What Are Hornworms? How To Get Rid Of Tomato Hornworms?


The tomato hornworm, which lives all over North America, is one of the worst pests for tomatoes, potatoes, and pepper. They eat whole leaves, short stems, and sometimes small pieces of fruit. Even though hornworms are big, their camouflage coloring makes it hard to tell them apart.

Growers often find big areas where this garden pest has been feeding before they see it. Damage is often first seen in the middle of summer and lasts for the rest of the growing season.

Tomato hornworms are unfortunately common all over the continent, so you’ll probably run into them at some point. There are also a number of easy things you can do to keep these harmful bugs away from your tomato plants.

What Are Hornworms? Know More About Them!

The larvae of the five-spotted hawk moth, Manduca quinquemaculata, are called tomato hornworms. Vegetable growers fear it because it can kill plants in the nightshade. Which includes tomatoes and peppers. The adult form of the tomato hornworm is called a hawk moth or sphinx moth.

Hornworms are found in different kinds of plants, such as potato plants. They are also found in bell pepper plants, eggplant plants, and pepper plants. Sometimes jalapenos and tobacco plants are also affected by hornworms.

Identifying Tomato Hornworms

Tomato hornworms are about 3–4 inches long, you’ll find them in your garden. They are green with seven diagonal white stripes. They have black or red horns sticking out of the back.

The adults are huge, heavy-bodied beetles with thin front wings. Their wingspan is 4-5 inches. The back wings have alternating bands of light and dark colors. The sides of the abdomen are gray-brown with yellow patches.

Tomato Hornworms can hover like hummingbirds. They are also called sphinx worms, hawk worms, and hummingbird worms. The tomato hornworm will move around, showing where they are hiding. Tomato hornworms are most active at twilight. They come out to eat in the morning too. and They move around, so you can find them by spotlight.

A UV lamp is the best tool for finding tomato hornworms. When exposed to UV light, these insects glow. They make your plant look like it has lights on it. Also, look for stems that have some leaves missing and leaves that are wilted and hanging down.

The Damage Caused by Tomato Hornworms

Most gardeners will notice tomato hornworm symptoms before they see the larvae on their plants. The worms are hard to spot because their color matches the plant so well. Also, many hornworms have symptoms that are similar to those of other pests.

After eating all the plant parts, tomato hornworms leave big holes and empty spaces in the leaves of your plants. They hurt the plant by eating the leaves and possibly even making holes in the fruit. When many hornworms feed at the same time, they may eat so much plant foliage that the fruits get sunburned. Adult worms usually lay several eggs on a plant.

Preventive Measures To Get Rid Of Tomato Hornworms

Don’t get worried if you find a lot of tomato hornworms in your yard. You can get rid of them by doing the following preventive measures:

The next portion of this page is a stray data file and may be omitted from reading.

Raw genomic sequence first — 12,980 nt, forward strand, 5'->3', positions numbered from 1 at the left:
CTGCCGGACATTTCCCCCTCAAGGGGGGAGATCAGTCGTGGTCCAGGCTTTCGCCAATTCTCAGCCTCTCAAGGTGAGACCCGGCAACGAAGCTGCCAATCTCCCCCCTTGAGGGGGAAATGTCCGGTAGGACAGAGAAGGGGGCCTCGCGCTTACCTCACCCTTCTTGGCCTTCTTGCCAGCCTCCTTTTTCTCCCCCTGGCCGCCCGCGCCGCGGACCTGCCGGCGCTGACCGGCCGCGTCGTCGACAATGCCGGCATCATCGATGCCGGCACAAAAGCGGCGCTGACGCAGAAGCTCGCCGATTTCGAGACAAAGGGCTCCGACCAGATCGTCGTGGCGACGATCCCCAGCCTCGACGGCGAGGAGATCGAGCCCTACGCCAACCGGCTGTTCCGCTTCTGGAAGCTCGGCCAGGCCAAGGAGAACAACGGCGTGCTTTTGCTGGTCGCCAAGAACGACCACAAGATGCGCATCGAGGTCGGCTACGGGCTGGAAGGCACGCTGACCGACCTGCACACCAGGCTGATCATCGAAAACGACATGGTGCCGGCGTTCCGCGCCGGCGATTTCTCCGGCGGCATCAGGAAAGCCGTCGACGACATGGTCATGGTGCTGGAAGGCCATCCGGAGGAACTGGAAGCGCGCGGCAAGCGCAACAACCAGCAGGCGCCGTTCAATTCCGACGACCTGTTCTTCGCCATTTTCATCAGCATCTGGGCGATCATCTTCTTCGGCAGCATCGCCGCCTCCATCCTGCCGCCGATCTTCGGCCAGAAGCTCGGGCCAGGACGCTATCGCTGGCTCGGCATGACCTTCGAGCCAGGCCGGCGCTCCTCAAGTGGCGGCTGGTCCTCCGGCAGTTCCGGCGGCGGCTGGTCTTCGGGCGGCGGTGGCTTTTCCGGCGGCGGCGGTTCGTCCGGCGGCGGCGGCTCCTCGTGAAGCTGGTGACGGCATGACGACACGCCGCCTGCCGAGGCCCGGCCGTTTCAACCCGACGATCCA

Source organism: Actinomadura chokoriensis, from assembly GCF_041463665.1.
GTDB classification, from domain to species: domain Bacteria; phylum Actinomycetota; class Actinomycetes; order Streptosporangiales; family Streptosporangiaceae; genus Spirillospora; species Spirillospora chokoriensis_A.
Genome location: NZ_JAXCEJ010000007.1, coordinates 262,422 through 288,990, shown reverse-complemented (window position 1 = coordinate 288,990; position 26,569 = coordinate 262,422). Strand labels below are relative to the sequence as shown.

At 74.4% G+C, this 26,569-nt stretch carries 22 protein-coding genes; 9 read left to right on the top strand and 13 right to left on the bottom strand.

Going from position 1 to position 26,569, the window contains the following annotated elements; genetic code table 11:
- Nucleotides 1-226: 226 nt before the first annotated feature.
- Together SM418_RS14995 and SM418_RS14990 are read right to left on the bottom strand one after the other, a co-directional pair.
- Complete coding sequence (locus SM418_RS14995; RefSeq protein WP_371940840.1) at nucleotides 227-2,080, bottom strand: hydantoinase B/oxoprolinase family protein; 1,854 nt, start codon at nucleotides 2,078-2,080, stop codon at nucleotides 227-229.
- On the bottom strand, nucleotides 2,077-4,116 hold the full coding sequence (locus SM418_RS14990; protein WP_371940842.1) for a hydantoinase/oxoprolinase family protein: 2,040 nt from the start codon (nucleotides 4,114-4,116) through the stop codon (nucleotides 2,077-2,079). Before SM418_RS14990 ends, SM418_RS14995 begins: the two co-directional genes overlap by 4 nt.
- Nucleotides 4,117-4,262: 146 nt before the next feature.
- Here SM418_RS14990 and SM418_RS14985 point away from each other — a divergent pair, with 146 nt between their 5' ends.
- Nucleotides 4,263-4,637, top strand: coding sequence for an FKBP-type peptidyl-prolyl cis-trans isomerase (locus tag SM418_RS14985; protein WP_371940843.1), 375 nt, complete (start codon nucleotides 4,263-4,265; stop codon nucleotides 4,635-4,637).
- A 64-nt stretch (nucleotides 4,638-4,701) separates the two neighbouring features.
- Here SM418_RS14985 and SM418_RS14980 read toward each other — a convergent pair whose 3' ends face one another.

Pick hornworms from your plants

Due to their size, handpicking is the most common way to get rid of hornworms in private gardens. After they have been taken out of the plant. Then kill them by throwing them into a bucket of soapy water.

Bring in beneficial insects and animals that eat them.

Beneficial insects like green lacewings, braconid wasps, and ladybirds attack the eggs. For best results, pest populations should be low to medium when releases are made.

Investigate Natural insecticides

If there are a lot of them, use a natural insecticide that does the least harm and doesn’t last long. Then, release predatory insects to keep the problem under control.

You could also use a fast-acting organic pesticide to treat specific areas if the number of pests gets out of control. Apply it to the undersides of leaves and deep inside the plant canopy, where insects hide, for the best results.

Use Bt (Bacillus thuringiensis)

Use bacillus thuringiensis spray for killing tomato hornworms. This spray will help gardeners to prevent their tomato plants from insects and it works well. Especially it works well against young hornworms.

Use Diatomaceous Earth

Use 100 percent organic diatomaceous earth for long-lasting protection. DE kills insects by cutting off their outer layer as they crawl over the fine powder, which is made up of tiny fossilized aquatic creatures that look like shattered glass when viewed through a microscope.

Rototilling the soil

By rototilling the soil after harvest, which has been there all winter can be removed. Rototilling are especially successful in this way because they are small and are only buried in a shallow layer of soil. Results show that regular garden tilling causes more than 90% of deaths.

Rotation of crop

Crop rotation is another way to control or get rid of hornworms in the garden without using chemicals. It can be a great way to get rid of them and reduce the number of pupae that will eventually turn into worms that lay eggs in the soil.

Using paired planting

Consider companion planting as a natural way to get rid of tomato hornworms. Basil makes tomatoes taste better and keeps hornworms from eating them. The number of hornworms is reduced by borage, which is a related companion plant. If you grow borage, pollinators and other helpful insects will come to your garden.


The tomato hornworm is one of the worst pests for tomatoes. If you plant tomatoes, you will have to deal with them. Even though they eat a lot and look scary, tomato hornworms are not impossible to get rid of. Tomato hornworms will be killed in natural ways. Protect your tomato plants from a variety of other dangers, making sure you have a good crop of tomatoes all summer.

You May Also Like